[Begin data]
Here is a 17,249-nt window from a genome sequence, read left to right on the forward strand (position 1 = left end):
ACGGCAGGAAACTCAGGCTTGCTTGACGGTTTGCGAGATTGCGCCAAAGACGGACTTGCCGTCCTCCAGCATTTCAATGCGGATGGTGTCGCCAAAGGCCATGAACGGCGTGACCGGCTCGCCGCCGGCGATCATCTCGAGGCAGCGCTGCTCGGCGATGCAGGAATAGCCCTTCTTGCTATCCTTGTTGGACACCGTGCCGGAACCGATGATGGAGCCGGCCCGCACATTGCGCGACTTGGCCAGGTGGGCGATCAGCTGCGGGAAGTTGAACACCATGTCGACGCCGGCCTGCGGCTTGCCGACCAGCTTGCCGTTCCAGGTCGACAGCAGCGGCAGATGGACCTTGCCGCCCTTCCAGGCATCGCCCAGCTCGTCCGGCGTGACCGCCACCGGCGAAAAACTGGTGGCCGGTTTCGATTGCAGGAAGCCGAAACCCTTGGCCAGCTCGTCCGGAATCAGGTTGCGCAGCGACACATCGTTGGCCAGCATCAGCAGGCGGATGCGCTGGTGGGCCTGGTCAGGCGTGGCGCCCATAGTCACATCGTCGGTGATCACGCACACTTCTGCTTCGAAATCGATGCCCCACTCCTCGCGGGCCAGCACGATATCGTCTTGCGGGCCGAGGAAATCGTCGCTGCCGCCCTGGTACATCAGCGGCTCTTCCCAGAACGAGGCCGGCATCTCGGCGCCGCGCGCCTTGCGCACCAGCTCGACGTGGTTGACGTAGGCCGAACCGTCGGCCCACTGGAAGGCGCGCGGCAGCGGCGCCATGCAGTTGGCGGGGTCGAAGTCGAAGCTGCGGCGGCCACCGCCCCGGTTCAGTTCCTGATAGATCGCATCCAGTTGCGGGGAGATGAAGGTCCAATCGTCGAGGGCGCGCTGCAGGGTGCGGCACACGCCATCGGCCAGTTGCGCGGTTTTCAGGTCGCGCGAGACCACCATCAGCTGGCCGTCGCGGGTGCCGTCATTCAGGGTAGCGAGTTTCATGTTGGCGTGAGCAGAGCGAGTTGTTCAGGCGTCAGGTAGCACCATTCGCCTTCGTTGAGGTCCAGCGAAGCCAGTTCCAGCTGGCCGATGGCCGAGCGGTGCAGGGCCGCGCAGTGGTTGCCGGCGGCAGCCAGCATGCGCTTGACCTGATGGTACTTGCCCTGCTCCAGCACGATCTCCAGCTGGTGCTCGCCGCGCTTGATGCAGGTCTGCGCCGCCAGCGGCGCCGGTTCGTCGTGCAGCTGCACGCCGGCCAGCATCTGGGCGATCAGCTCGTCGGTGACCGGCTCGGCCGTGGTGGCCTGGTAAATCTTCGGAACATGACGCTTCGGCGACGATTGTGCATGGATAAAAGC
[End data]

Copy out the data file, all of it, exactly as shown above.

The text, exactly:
Here is a 17,249-nt window from a genome sequence, read left to right on the forward strand (position 1 = left end):
ACGGCAGGAAACTCAGGCTTGCTTGACGGTTTGCGAGATTGCGCCAAAGACGGACTTGCCGTCCTCCAGCATTTCAATGCGGATGGTGTCGCCAAAGGCCATGAACGGCGTGACCGGCTCGCCGCCGGCGATCATCTCGAGGCAGCGCTGCTCGGCGATGCAGGAATAGCCCTTCTTGCTATCCTTGTTGGACACCGTGCCGGAACCGATGATGGAGCCGGCCCGCACATTGCGCGACTTGGCCAGGTGGGCGATCAGCTGCGGGAAGTTGAACACCATGTCGACGCCGGCCTGCGGCTTGCCGACCAGCTTGCCGTTCCAGGTCGACAGCAGCGGCAGATGGACCTTGCCGCCCTTCCAGGCATCGCCCAGCTCGTCCGGCGTGACCGCCACCGGCGAAAAACTGGTGGCCGGTTTCGATTGCAGGAAGCCGAAACCCTTGGCCAGCTCGTCCGGAATCAGGTTGCGCAGCGACACATCGTTGGCCAGCATCAGCAGGCGGATGCGCTGGTGGGCCTGGTCAGGCGTGGCGCCCATAGTCACATCGTCGGTGATCACGCACACTTCTGCTTCGAAATCGATGCCCCACTCCTCGCGGGCCAGCACGATATCGTCTTGCGGGCCGAGGAAATCGTCGCTGCCGCCCTGGTACATCAGCGGCTCTTCCCAGAACGAGGCCGGCATCTCGGCGCCGCGCGCCTTGCGCACCAGCTCGACGTGGTTGACGTAGGCCGAACCGTCGGCCCACTGGAAGGCGCGCGGCAGCGGCGCCATGCAGTTGGCGGGGTCGAAGTCGAAGCTGCGGCGGCCACCGCCCCGGTTCAGTTCCTGATAGATCGCATCCAGTTGCGGGGAGATGAAGGTCCAATCGTCGAGGGCGCGCTGCAGGGTGCGGCACACGCCATCGGCCAGTTGCGCGGTTTTCAGGTCGCGCGAGACCACCATCAGCTGGCCGTCGCGGGTGCCGTCATTCAGGGTAGCGAGTTTCATGTTGGCGTGAGCAGAGCGAGTTGTTCAGGCGTCAGGTAGCACCATTCGCCTTCGTTGAGGTCCAGCGAAGCCAGTTCCAGCTGGCCGATGGCCGAGCGGTGCAGGGCCGCGCAGTGGTTGCCGGCGGCAGCCAGCATGCGCTTGACCTGATGGTACTTGCCCTGCTCCAGCACGATCTCCAGCTGGTGCTCGCCGCGCTTGATGCAGGTCTGCGCCGCCAGCGGCGCCGGTTCGTCGTGCAGCTGCACGCCGGCCAGCATCTGGGCGATCAGCTCGTCGGTGACCGGCTCGGCCGTGGTGGCCTGGTAAATCTTCGGAACATGACGCTTCGGCGACGATTGTGCATGGATAAAAGC